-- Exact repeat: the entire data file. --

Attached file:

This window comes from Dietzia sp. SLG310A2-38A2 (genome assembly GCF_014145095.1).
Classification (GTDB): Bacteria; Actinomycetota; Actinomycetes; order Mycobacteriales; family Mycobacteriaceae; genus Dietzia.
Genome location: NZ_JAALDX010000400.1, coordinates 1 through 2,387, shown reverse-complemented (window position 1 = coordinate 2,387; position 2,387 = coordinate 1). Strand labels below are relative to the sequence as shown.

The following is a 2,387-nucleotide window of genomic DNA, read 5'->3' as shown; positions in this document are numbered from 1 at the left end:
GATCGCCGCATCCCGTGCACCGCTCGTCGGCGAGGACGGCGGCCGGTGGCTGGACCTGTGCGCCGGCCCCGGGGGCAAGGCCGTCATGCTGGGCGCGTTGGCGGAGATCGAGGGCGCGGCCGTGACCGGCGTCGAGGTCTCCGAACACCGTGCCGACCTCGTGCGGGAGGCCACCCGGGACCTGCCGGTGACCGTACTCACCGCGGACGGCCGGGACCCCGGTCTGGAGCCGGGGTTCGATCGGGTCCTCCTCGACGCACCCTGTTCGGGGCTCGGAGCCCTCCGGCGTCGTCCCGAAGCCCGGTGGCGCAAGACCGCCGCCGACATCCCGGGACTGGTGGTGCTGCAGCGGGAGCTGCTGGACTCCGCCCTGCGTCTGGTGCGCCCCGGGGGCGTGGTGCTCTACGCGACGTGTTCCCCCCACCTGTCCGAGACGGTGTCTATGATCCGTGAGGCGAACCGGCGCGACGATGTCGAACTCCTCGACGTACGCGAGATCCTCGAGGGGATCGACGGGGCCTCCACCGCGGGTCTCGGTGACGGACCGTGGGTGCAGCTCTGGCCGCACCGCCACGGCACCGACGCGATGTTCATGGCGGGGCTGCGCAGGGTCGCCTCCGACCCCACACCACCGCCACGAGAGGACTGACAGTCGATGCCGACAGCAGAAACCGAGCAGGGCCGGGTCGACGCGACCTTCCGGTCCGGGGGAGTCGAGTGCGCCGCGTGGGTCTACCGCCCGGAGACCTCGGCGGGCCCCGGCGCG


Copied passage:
This window comes from Dietzia sp. SLG310A2-38A2 (genome assembly GCF_014145095.1).
Classification (GTDB): Bacteria; Actinomycetota; Actinomycetes; order Mycobacteriales; family Mycobacteriaceae; genus Dietzia.
Genome location: NZ_JAALDX010000400.1, coordinates 1 through 2,387, shown reverse-complemented (window position 1 = coordinate 2,387; position 2,387 = coordinate 1). Strand labels below are relative to the sequence as shown.

The following is a 2,387-nucleotide window of genomic DNA, read 5'->3' as shown; positions in this document are numbered from 1 at the left end:
GATCGCCGCATCCCGTGCACCGCTCGTCGGCGAGGACGGCGGCCGGTGGCTGGACCTGTGCGCCGGCCCCGGGGGCAAGGCCGTCATGCTGGGCGCGTTGGCGGAGATCGAGGGCGCGGCCGTGACCGGCGTCGAGGTCTCCGAACACCGTGCCGACCTCGTGCGGGAGGCCACCCGGGACCTGCCGGTGACCGTACTCACCGCGGACGGCCGGGACCCCGGTCTGGAGCCGGGGTTCGATCGGGTCCTCCTCGACGCACCCTGTTCGGGGCTCGGAGCCCTCCGGCGTCGTCCCGAAGCCCGGTGGCGCAAGACCGCCGCCGACATCCCGGGACTGGTGGTGCTGCAGCGGGAGCTGCTGGACTCCGCCCTGCGTCTGGTGCGCCCCGGGGGCGTGGTGCTCTACGCGACGTGTTCCCCCCACCTGTCCGAGACGGTGTCTATGATCCGTGAGGCGAACCGGCGCGACGATGTCGAACTCCTCGACGTACGCGAGATCCTCGAGGGGATCGACGGGGCCTCCACCGCGGGTCTCGGTGACGGACCGTGGGTGCAGCTCTGGCCGCACCGCCACGGCACCGACGCGATGTTCATGGCGGGGCTGCGCAGGGTCGCCTCCGACCCCACACCACCGCCACGAGAGGACTGACAGTCGATGCCGACAGCAGAAACCGAGCAGGGCCGGGTCGACGCGACCTTCCGGTCCGGGGGAGTCGAGTGCGCCGCGTGGGTCTACCGCCCGGAGACCTCGGCGGGCCCCGGCGCG